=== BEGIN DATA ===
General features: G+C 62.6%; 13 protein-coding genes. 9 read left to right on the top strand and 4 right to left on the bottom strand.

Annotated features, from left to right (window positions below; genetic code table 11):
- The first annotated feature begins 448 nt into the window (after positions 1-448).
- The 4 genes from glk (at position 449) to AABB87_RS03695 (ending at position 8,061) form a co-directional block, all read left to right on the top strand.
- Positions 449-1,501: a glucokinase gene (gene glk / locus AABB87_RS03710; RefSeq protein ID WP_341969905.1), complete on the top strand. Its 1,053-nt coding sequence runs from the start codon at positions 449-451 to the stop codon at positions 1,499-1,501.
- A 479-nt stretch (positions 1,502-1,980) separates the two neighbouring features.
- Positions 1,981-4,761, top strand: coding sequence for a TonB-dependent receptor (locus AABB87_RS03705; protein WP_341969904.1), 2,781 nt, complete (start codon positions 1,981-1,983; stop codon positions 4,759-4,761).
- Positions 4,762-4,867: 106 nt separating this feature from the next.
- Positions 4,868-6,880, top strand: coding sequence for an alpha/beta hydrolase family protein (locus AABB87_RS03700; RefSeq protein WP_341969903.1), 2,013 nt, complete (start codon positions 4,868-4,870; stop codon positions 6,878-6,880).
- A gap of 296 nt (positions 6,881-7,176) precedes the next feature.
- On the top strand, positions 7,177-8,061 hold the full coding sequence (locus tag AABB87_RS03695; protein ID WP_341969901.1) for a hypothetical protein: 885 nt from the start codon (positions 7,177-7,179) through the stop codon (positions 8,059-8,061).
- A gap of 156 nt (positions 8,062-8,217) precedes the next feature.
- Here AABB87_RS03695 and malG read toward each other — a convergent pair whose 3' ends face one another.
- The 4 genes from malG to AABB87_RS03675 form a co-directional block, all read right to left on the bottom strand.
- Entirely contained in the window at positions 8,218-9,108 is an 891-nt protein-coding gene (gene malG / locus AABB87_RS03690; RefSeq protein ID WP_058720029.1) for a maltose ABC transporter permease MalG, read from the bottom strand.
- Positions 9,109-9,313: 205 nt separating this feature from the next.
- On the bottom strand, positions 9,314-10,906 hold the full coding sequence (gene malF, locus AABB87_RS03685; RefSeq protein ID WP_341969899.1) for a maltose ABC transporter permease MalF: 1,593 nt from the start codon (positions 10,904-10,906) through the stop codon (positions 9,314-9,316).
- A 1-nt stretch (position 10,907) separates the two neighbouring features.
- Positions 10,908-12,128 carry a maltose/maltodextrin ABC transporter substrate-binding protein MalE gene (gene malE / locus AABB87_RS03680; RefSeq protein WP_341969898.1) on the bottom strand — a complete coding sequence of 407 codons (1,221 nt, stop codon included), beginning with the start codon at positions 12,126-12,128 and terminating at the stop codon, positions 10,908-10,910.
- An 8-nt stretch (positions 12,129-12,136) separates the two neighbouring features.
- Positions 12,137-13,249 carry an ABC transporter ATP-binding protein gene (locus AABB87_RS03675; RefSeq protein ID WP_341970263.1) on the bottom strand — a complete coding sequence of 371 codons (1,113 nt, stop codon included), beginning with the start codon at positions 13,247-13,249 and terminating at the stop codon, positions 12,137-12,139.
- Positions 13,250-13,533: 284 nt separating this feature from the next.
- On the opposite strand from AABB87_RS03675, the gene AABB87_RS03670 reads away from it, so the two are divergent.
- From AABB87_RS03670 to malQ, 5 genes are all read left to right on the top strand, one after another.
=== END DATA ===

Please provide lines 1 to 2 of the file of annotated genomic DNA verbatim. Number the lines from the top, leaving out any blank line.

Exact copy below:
General features: G+C 62.6%; 13 protein-coding genes. 9 read left to right on the top strand and 4 right to left on the bottom strand.

Annotated features, from left to right (window positions below; genetic code table 11):